## Path Tracing

A few of us at work have been having a friendly path-tracing competition (greets to Tom & Dom). It's been a lot of fun and comparing images in the office each Monday morning is a great motivation to get features in and renders out. I thought I'd write a post about it to record my progress and gather links to some reference material.

Here's a list of features I've implemented so far and some pics below:

• Monte-Carlo path tracing with explicit area light sampling at each step
• Stratified image sampling
• Importance sampled Lambert and Blinn BRDFs
• Sphere, Plane, Disc, Metaball and Distance Field primitives (no triangles yet)
• Multi-threaded tile renderer
• Cross-compiles for PS3 on Linux (runs on SPUs)
• Quite general shade-trees with Perlin noise etc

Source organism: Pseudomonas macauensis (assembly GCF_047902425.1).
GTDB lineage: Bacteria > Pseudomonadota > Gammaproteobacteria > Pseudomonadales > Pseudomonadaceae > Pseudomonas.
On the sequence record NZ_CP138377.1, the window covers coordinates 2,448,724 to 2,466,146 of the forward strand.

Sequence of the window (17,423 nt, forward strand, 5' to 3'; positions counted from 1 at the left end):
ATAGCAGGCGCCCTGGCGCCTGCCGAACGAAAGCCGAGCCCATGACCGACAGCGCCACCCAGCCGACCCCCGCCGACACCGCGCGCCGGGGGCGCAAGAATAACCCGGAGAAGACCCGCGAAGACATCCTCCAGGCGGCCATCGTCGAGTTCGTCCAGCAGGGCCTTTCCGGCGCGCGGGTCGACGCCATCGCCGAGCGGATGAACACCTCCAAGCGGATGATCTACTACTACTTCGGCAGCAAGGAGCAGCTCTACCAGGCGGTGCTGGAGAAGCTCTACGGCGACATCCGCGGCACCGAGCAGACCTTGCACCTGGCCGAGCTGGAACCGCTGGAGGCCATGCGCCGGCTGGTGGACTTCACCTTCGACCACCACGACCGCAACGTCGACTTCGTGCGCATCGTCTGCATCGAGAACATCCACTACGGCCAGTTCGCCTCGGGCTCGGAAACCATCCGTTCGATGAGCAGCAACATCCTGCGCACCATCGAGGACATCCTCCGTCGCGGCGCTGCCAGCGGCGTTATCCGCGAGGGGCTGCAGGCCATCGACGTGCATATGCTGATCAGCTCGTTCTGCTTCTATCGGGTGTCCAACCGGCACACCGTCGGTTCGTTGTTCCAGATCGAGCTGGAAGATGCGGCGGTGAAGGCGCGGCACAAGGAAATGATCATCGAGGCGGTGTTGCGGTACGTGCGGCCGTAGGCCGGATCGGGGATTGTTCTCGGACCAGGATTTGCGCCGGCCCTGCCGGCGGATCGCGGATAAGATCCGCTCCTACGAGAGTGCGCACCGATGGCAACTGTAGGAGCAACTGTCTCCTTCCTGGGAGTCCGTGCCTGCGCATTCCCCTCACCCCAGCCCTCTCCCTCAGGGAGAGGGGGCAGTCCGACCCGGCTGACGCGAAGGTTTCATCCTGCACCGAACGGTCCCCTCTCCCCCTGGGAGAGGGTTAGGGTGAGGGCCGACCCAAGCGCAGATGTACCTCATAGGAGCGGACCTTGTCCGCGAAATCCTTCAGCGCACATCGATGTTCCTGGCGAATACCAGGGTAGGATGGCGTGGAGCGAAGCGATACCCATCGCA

Sphere-tracing the distance fields produced some cool effects (the blobby sphere above). I first heard about the technique from Inigo Quilez who used it to generate an amazing image in his slisesix demo, he has some good descriptions on his page but for the details I would check out these papers:

And for global illumination and path-tracing in general:

Also, this is what happens when you push Perlin too far:

## Trees (the green kind)

I've always had an interest in computer generated plants so I was pleased to read Self-organising tree models for image synthesis from Siggraph this year.

The paper basically pulls together a bunch of techniques that have been around for a while and uses them to generate some really good looking tree models.

Seeing as I've had a bit of time on my hands between Batman and before I start at LucasArts I decided to put together an implementation in OpenGL (being a games programmer I want realtime feedback).

Some screenshots below and a Win32 executable available - Plant.zip

Some Notes: